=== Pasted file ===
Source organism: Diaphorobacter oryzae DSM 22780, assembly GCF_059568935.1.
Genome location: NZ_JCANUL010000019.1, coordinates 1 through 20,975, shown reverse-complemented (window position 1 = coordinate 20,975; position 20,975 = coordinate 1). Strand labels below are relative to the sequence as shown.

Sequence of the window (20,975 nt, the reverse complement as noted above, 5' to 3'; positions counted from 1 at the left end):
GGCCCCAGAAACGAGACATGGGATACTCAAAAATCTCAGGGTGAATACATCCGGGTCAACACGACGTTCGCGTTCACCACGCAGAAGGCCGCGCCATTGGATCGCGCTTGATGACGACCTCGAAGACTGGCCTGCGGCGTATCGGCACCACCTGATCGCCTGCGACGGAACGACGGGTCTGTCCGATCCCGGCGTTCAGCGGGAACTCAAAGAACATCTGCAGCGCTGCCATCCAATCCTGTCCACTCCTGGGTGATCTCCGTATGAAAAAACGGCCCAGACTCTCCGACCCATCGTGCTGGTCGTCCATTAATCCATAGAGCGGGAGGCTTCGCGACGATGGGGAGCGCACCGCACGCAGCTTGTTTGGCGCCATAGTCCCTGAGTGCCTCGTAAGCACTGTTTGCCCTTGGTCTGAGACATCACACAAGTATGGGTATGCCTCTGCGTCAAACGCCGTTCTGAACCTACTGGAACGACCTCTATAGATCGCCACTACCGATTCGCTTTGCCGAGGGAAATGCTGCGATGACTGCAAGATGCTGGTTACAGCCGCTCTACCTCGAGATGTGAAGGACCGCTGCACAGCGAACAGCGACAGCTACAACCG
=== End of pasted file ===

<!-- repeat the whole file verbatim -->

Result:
Source organism: Diaphorobacter oryzae DSM 22780, assembly GCF_059568935.1.
Genome location: NZ_JCANUL010000019.1, coordinates 1 through 20,975, shown reverse-complemented (window position 1 = coordinate 20,975; position 20,975 = coordinate 1). Strand labels below are relative to the sequence as shown.

Sequence of the window (20,975 nt, the reverse complement as noted above, 5' to 3'; positions counted from 1 at the left end):
GGCCCCAGAAACGAGACATGGGATACTCAAAAATCTCAGGGTGAATACATCCGGGTCAACACGACGTTCGCGTTCACCACGCAGAAGGCCGCGCCATTGGATCGCGCTTGATGACGACCTCGAAGACTGGCCTGCGGCGTATCGGCACCACCTGATCGCCTGCGACGGAACGACGGGTCTGTCCGATCCCGGCGTTCAGCGGGAACTCAAAGAACATCTGCAGCGCTGCCATCCAATCCTGTCCACTCCTGGGTGATCTCCGTATGAAAAAACGGCCCAGACTCTCCGACCCATCGTGCTGGTCGTCCATTAATCCATAGAGCGGGAGGCTTCGCGACGATGGGGAGCGCACCGCACGCAGCTTGTTTGGCGCCATAGTCCCTGAGTGCCTCGTAAGCACTGTTTGCCCTTGGTCTGAGACATCACACAAGTATGGGTATGCCTCTGCGTCAAACGCCGTTCTGAACCTACTGGAACGACCTCTATAGATCGCCACTACCGATTCGCTTTGCCGAGGGAAATGCTGCGATGACTGCAAGATGCTGGTTACAGCCGCTCTACCTCGAGATGTGAAGGACCGCTGCACAGCGAACAGCGACAGCTACAACCG